Iranian protesters in Tehran turn against regime after military admits shooting down plane | Daily Mail Online

Iranians protest against the government after a vigil held for the victims of Flight 752 turned into an anti-government demonstrations outside Amirkabir University in Tehran, Iran
Iranians protest against the government after a vigil held for the victims of Flight 752 turned into an anti-government demonstrations outside Amirkabir University in Tehran, Iran.

Iranians have gathered in the streets of Tehran to demand the resignation of Ayatollah Seyed Ali Khamenei after the regime admitted it had mistakenly shot down a civilian passenger plane.

Source: Iranian protesters in Tehran turn against regime after military admits shooting down plane | Daily Mail Online

To be honest, many Iranians have been “turned against” the regime for some years, now; but this is one more straw on the back of a well-laden camel. If it will prove the last straw, of course, remains to be seen… In any case:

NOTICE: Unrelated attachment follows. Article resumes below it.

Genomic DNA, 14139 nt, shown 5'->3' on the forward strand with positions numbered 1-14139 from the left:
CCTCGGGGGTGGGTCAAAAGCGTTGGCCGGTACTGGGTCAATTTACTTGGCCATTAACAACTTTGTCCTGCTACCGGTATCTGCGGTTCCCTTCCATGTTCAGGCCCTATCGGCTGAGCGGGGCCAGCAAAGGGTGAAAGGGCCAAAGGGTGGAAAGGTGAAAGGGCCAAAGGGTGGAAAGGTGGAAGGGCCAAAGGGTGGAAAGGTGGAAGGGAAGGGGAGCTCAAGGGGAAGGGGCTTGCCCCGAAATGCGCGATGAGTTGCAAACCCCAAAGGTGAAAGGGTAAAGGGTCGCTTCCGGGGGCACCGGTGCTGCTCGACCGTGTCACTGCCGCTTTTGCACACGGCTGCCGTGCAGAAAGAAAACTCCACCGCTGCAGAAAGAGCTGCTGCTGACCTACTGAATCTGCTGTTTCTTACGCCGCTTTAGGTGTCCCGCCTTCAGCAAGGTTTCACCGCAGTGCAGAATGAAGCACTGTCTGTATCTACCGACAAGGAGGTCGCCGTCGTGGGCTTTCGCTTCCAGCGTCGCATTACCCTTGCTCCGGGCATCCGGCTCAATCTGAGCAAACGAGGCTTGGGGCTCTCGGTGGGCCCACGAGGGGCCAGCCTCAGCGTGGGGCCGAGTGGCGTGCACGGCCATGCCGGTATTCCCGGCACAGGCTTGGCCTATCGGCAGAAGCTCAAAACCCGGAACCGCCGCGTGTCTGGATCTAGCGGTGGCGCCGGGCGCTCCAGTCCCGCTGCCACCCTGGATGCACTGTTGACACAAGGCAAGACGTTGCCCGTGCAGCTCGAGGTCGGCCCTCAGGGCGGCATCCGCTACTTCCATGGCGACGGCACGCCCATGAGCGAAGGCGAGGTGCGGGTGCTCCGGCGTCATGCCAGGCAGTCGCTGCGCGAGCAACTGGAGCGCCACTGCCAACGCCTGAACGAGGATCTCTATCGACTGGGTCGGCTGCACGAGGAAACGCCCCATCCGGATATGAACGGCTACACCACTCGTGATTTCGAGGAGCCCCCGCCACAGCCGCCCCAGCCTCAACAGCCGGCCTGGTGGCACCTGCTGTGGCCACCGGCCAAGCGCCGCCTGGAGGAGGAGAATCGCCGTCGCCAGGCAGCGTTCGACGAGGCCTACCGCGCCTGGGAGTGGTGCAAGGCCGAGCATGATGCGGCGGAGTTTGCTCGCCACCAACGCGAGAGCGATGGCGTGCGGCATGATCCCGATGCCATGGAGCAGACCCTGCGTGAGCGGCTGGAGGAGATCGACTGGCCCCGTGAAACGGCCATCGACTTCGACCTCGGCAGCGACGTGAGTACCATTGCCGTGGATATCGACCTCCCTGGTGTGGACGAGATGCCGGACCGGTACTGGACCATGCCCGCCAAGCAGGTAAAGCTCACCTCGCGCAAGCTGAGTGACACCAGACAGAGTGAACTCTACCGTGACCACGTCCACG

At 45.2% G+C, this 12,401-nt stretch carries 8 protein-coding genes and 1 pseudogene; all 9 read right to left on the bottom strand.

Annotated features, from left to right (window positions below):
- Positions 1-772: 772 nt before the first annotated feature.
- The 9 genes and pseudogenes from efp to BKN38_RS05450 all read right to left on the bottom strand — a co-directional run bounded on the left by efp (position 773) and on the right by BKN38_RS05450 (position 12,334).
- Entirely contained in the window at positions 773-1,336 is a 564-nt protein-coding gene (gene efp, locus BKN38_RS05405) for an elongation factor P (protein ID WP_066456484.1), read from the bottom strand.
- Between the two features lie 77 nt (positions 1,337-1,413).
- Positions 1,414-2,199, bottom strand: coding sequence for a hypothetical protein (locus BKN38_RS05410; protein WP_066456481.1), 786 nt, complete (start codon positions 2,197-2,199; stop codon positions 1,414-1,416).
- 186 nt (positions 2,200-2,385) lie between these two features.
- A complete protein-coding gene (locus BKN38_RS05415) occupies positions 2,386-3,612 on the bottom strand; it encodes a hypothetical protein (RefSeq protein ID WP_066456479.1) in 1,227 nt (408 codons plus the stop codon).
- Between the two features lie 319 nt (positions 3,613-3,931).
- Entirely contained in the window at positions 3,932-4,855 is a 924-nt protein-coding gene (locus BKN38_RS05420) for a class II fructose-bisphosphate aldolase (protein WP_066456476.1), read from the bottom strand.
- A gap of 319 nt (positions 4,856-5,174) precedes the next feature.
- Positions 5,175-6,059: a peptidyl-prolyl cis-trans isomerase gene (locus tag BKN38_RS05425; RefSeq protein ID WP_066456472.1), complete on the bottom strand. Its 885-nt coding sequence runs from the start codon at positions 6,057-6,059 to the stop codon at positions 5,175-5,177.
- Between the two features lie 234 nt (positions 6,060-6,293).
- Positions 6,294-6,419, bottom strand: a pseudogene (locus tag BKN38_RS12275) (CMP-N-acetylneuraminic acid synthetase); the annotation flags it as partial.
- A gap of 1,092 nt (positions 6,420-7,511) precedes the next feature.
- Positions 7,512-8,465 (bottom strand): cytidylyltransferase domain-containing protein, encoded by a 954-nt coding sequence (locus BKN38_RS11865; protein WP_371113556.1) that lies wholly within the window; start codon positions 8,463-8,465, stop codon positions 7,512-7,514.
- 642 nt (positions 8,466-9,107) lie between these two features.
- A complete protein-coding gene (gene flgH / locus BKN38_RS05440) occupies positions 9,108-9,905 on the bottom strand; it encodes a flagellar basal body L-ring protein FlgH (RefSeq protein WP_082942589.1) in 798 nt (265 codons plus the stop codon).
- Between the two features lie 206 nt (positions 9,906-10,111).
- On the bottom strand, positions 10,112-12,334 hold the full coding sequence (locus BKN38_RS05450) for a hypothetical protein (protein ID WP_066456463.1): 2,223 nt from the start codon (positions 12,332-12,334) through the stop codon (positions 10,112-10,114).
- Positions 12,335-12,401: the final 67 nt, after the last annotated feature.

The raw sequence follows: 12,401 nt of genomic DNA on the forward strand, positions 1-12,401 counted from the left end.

The Islamic Revolutionary government of Iran has finally admitted to “accidentally” shooting down a Ukrainian airliner filled with mostly Iranian passengers on Wednesday (8 January), but 57 of the victims were Canadians of Iranian descent, and other nations were represented as well. In all, 176 people died. Tehran originally attributed the crash to “technical difficulties,” but that story quickly became impossible to defend.

Iranians shout slogans against the government after a vigil held for the victims of the airplane of Ukrainian International Airlines that crashed near Imam Khomeini Airport turned into an anti-government protest outside Amirkabir University

Now many Iranians are livid at the government, and despite the typical attempts at repression by regime forces, are making their anger known. The Iranian people have been on edge anyway, after months of demonstrations, and more recently the escalation in tension with the U.S.  stemming from the killing of IRGC Gen. Qassem Soleimani (which seems actually to have been received with favor by many Iranians, despite the highly orchestrated funeral “mourning” imposed by the regime).